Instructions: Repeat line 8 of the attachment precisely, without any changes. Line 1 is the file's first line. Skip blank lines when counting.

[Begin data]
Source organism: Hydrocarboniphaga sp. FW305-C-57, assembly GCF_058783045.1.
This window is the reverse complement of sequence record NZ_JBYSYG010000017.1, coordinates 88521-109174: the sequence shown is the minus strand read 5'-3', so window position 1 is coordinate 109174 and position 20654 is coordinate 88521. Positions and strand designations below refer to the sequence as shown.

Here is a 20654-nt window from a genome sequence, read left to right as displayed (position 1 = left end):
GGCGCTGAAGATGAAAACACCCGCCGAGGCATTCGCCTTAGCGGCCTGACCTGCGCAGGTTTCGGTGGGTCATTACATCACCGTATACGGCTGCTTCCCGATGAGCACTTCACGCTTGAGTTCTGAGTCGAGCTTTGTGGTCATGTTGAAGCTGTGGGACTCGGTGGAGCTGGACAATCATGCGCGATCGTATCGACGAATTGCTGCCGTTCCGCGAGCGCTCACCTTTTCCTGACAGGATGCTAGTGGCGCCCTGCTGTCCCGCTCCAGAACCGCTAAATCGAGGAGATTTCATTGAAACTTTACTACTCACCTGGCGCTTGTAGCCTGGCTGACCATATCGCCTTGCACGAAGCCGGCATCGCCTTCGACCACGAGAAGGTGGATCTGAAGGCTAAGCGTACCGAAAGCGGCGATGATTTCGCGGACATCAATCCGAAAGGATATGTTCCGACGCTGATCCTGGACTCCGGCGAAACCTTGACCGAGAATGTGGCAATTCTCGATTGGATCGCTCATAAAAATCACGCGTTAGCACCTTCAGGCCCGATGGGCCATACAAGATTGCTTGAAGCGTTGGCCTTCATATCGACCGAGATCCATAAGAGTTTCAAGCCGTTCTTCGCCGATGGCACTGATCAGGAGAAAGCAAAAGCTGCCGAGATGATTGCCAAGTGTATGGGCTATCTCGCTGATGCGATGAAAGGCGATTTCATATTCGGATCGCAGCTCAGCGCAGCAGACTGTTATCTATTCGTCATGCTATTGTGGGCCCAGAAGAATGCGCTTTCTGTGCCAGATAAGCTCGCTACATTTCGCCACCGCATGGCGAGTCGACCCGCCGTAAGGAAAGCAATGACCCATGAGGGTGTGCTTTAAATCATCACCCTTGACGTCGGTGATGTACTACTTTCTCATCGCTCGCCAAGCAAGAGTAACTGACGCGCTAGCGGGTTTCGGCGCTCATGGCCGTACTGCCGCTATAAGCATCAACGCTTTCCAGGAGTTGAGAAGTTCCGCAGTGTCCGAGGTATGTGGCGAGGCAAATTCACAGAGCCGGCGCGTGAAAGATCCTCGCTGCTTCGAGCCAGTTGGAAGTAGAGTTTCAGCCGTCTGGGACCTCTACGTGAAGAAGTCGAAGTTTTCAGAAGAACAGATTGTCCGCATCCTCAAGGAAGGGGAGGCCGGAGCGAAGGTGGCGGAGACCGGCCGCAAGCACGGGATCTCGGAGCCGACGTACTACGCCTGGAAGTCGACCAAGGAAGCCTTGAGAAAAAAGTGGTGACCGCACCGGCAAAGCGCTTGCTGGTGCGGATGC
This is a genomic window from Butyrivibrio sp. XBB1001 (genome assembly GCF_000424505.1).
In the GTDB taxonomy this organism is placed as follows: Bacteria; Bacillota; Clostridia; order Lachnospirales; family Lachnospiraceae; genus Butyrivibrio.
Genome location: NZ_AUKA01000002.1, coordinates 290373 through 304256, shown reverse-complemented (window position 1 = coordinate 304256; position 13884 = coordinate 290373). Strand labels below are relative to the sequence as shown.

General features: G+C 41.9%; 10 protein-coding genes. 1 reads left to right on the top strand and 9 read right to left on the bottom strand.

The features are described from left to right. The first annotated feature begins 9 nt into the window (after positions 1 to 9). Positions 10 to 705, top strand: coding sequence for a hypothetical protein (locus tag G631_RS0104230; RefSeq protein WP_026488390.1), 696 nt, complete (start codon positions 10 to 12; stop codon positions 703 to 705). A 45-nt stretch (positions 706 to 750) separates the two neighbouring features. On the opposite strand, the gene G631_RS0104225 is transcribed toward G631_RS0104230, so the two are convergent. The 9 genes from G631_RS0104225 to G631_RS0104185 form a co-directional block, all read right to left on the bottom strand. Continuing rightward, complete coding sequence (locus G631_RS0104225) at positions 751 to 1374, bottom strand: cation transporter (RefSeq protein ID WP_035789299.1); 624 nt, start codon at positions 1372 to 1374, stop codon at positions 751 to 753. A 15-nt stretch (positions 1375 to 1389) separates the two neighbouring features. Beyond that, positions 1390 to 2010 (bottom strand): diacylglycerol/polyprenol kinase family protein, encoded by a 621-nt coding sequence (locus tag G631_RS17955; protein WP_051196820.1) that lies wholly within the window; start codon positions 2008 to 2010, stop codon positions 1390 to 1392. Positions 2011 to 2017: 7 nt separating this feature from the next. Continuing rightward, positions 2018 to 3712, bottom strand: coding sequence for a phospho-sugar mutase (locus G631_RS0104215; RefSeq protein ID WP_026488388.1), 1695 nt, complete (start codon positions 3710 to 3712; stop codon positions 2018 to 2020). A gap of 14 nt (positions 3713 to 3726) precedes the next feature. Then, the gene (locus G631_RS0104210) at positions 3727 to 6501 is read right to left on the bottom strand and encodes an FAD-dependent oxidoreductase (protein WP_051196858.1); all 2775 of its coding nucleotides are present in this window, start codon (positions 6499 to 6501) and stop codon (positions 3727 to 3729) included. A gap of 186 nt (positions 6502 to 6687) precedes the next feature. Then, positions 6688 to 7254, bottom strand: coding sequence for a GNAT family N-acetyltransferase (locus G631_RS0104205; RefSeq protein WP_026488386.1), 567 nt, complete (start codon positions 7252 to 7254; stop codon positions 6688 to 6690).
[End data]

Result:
General features: G+C 41.9%; 10 protein-coding genes. 1 reads left to right on the top strand and 9 read right to left on the bottom strand.